There appears to be only one circuit case in which the issue of whether administrative findings unrelated to civil rights-type issues should be given preclusive effect in a Title VII action was considered, and even then the issue was only indirectly addressed. In Delgado v. Lockheed-Georgia Co., the Eleventh Circuit was faced with the question of whether to extend Elliott's holding to ADEA claims. 815 F.2d 641, 646 (11th Cir. 1987). The plaintiffs in Delgado, who had been terminated by Lockheed, filed claims for unemployment benefits with the Georgia Employment Security Agency (GESA). Benefits were denied because the GESA found that the employees had engaged in willful misconduct involving falsification of employer records. In considering whether the GESA's findings should have preclusive effect in the subsequent ADEA action, the court used as its starting point Elliott's holding that unreviewed state agency determinations are not given preclusive effect in Title VII actions, assuming that if the case at bar had been a Title VII action, Elliott would govern and the GESA's findings would not be given preclusive effect. The court found persuasive the EEOC's likening of the ADEA to Title VII with regard to administrative preclusion, but found it "unnecessary to determine whether the finding of a state administrative agency should be denied preclusive effects in all cases," because even if preclusion could be applied, it would be inappropriate under the circumstances presented because plaintiffs did not have an adequate opportunity to litigate their claims. Id. at 646-47. Implicit in the court's opinion, however, is the conclusion that had the action been one under Title VII, the GESA's findings, unrelated to civil rights though they were, would have been denied preclusive effect under Elliott.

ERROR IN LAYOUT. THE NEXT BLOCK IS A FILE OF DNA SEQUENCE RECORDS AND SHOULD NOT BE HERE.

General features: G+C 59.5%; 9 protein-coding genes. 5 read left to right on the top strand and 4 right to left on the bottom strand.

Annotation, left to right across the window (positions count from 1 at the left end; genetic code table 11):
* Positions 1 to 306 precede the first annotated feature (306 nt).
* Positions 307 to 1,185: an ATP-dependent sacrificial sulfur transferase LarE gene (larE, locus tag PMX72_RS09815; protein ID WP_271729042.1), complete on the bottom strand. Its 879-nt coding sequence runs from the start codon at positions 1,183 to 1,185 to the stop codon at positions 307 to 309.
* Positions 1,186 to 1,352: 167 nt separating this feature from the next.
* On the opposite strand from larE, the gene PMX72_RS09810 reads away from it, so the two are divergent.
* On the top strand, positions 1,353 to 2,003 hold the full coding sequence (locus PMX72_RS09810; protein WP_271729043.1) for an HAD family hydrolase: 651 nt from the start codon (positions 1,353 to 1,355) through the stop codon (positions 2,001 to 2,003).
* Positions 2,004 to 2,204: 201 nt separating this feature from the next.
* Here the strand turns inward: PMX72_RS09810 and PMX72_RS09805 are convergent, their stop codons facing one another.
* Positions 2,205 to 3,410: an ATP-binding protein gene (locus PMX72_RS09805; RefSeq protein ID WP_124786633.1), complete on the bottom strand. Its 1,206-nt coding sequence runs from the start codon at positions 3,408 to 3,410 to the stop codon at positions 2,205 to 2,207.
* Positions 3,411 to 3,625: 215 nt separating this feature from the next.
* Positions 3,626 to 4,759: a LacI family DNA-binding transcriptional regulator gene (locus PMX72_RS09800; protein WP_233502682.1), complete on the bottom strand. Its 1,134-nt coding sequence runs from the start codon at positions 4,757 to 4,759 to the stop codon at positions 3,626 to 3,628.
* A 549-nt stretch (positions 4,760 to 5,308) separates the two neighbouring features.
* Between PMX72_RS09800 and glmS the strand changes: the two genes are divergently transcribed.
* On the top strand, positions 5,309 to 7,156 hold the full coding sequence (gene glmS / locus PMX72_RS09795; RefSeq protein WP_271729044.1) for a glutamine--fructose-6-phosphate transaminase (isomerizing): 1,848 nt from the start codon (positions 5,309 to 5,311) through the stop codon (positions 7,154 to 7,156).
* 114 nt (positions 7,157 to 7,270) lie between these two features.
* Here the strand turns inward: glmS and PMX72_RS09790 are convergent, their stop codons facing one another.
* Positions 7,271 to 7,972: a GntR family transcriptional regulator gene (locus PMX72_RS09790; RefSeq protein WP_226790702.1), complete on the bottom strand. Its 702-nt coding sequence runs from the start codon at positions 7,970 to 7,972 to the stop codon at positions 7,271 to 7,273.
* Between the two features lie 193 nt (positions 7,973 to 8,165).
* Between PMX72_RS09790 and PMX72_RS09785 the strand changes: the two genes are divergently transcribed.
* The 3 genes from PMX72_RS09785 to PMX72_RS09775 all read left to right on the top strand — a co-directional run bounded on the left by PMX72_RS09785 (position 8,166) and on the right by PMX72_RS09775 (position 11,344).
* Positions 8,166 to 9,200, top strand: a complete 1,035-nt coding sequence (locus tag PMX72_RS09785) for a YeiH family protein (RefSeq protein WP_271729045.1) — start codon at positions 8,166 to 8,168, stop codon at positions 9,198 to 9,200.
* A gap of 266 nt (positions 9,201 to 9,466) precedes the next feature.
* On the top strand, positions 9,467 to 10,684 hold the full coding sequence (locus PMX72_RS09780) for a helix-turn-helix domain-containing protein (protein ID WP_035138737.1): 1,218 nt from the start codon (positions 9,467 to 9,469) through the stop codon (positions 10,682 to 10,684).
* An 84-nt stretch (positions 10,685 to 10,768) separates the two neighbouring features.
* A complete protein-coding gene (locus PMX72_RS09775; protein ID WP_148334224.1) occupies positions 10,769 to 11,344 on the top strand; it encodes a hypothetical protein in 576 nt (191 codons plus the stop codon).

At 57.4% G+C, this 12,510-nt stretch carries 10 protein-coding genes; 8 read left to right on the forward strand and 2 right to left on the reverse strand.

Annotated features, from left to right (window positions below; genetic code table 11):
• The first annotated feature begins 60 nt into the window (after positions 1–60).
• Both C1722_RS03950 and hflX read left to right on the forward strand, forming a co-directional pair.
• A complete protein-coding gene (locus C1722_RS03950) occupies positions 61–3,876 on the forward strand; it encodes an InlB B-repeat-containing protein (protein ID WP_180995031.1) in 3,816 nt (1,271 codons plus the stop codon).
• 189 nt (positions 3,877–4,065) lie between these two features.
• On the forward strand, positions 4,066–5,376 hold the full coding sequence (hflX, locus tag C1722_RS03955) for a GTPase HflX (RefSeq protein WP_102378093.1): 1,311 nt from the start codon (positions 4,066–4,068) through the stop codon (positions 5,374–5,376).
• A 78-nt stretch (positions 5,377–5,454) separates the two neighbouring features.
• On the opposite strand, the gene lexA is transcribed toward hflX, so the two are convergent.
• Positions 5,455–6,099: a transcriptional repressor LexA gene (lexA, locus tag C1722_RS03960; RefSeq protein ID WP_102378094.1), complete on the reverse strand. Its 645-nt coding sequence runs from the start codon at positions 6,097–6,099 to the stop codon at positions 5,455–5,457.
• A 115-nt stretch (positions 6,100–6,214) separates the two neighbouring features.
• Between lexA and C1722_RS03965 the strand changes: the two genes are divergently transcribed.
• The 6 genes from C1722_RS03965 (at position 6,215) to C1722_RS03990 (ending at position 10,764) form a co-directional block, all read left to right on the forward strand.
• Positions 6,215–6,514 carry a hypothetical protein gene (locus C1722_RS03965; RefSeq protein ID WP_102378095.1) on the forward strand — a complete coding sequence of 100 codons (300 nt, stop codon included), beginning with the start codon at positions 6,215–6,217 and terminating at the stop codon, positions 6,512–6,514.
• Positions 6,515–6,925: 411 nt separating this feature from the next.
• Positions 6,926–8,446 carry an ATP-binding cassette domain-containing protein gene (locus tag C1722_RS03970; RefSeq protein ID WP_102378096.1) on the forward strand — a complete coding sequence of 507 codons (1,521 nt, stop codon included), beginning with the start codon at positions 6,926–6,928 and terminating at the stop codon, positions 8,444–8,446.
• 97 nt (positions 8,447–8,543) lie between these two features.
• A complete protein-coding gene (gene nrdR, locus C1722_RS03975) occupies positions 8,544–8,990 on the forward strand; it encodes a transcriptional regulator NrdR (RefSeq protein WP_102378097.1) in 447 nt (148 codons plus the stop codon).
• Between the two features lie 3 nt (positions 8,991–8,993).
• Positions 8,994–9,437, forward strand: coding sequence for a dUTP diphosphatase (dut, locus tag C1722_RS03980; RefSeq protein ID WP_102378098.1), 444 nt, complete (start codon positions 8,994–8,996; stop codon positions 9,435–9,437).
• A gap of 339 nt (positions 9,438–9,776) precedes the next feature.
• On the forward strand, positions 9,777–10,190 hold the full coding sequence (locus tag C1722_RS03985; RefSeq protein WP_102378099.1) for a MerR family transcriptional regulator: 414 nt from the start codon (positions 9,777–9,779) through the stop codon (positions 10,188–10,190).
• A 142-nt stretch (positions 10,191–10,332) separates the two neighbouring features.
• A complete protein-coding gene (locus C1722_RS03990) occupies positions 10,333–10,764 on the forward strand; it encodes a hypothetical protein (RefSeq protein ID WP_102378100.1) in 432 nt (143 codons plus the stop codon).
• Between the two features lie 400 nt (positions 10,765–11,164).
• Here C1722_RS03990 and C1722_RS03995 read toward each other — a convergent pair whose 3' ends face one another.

Thus, it is clear from a plain reading of Elliott, from an examination of the policies extolled by the Court in that case, and from the case law after Elliott that the New Jersey agency's findings should not be given preclusive effect in this Title VII case.

 B. Abstention

 The Board also urges this court to abstain under both the Burford and Pullman abstention doctrines. The court need not tarry long on the abstention question, as neither theory is applicable here. First, it bears mention that abstention is "an extraordinary and narrow exception to the district court's duty to adjudicate a controversy properly before it, justified only in the exceptional circumstances where resort to state proceedings clearly serves an important countervailing interest." Biegenwald v. Fauver, 882 F.2d 748, 750 (3d Cir. 1989) (quoting United Services Automobile Ass'n v. Muir, 792 F.2d 356, 360 (3d Cir. 1986), cert. denied, 479 U.S. 1031, 107 S. Ct. 875, 93 L. Ed. 2d 830 (1987)). Abstention is to be the exception, rather than the rule. Colorado River Water Conservation Dist. v. United States, 424 U.S. 800, 813, 47 L. Ed. 2d 483, 96 S. Ct. 1236 (1976).